– Geisler, Norm and Frank Turek, I Don’t Have Enough Faith to be an Atheist, copyright 2004, page 279
Now think about this: If you were a New Testament writer, would you include the embarrassing details if you were making up a story? Would you write that one of your primary leaders was called “Satan” by Jesus, denied the Lord three times, hid during the crucifixion, and was later corrected on a theological issue? Would you depict yourselves as uncaring, bumbling cowards, and the women- whose testimony was not even admissible in court – as the brave ones who stood by Jesus and later discovered the empty tomb? Would you admit that some of your (the eleven remaining disciples) doubted the very Son of God after he had proven himself risen to all of you? Of course not.
– Geisler, Norm and Frank Turek, I Don’t Have Enough Faith to be an Atheist, copyright 2004, page 276-277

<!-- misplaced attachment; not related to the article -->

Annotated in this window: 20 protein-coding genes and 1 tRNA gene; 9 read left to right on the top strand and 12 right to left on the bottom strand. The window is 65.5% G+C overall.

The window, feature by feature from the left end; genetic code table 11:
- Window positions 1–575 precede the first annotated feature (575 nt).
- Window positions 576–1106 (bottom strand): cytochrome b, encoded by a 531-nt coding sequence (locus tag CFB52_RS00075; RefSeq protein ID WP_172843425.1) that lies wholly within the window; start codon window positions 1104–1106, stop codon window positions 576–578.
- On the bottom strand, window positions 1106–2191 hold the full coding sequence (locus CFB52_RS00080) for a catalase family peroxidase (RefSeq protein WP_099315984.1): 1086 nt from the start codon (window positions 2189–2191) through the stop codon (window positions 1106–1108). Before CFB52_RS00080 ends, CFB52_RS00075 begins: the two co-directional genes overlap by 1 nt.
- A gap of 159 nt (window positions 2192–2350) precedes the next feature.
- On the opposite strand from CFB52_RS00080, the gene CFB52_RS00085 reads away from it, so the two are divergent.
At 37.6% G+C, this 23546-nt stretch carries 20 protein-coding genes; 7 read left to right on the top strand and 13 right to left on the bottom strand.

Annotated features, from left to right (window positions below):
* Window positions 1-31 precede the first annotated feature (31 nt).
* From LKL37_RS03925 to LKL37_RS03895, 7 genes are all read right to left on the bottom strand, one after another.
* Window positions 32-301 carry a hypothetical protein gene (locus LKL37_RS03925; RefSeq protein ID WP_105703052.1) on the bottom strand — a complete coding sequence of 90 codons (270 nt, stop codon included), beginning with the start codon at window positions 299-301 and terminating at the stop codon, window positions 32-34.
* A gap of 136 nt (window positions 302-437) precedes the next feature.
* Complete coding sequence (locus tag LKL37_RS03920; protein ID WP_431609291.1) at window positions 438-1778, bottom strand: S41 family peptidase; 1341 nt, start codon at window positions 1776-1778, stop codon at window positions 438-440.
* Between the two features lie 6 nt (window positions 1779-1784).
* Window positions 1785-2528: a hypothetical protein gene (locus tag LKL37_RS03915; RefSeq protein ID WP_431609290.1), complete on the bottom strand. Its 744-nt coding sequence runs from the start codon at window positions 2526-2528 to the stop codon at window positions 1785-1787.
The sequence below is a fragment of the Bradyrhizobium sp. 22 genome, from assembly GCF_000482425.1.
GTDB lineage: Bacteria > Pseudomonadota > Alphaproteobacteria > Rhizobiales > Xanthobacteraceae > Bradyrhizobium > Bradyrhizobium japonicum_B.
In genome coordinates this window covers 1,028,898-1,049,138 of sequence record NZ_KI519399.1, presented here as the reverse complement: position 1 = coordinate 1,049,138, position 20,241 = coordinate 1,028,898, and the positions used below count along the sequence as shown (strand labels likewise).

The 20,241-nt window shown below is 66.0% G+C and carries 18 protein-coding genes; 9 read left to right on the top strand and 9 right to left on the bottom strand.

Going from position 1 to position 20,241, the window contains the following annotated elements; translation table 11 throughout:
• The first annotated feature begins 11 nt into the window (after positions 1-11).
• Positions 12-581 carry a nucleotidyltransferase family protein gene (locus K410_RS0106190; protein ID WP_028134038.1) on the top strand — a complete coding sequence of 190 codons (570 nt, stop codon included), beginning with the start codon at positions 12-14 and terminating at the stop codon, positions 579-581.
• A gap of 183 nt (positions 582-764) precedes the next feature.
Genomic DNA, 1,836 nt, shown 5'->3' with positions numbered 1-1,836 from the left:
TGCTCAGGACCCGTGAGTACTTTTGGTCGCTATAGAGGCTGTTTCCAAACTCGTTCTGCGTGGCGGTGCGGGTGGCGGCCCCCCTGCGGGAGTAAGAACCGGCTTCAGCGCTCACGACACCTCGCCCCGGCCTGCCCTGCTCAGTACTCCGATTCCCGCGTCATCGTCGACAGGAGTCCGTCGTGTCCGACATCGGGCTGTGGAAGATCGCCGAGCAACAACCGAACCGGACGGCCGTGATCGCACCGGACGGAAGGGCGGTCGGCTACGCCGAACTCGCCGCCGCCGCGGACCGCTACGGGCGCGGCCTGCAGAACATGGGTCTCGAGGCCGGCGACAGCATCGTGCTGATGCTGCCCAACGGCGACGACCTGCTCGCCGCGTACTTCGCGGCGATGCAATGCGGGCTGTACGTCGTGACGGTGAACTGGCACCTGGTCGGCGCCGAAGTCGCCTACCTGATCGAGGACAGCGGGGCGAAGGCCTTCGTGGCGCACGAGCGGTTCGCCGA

How do we know we have independent eyewitness testimony? Because 1) each major author includes early and unique material that only eyewitnesses would know, and 2) their accounts describe the same basic events but include divergent details. Why are divergent details important? Because if the accounts were all from one source or a single editor, there would be harmonization, not divergence of details. When early accounts tell the same basic story but include divergent details, historians rightly conclude they have independent eyewitness accounts of actual historical events. The story certainly cannot be made up, because independent sources could never invent the same fictional story.
By these criteria, we know that John and Mark are independent, and we know that Luke and Matthew differ enough from Mark and from one another to be the products of independent attestation as well. So there are at least four independent sources for the basic New Testament story and, adding Paul (I Corinthians 15:8) and Peter (I Peter 1:21) to the mix, there are at least six independent sources for the Resurrection.
– Geisler, Norm and Frank Turek, I Don’t Have Enough Faith to be an Atheist, copyright 2004, page 272-273
Romans historian A.N. Sherwin-White says, “For Acts the confirmation of historicity is overwhelming…Any attempt to reject its basic historicity must now appear absurd. Roman historians have long taken it for granted.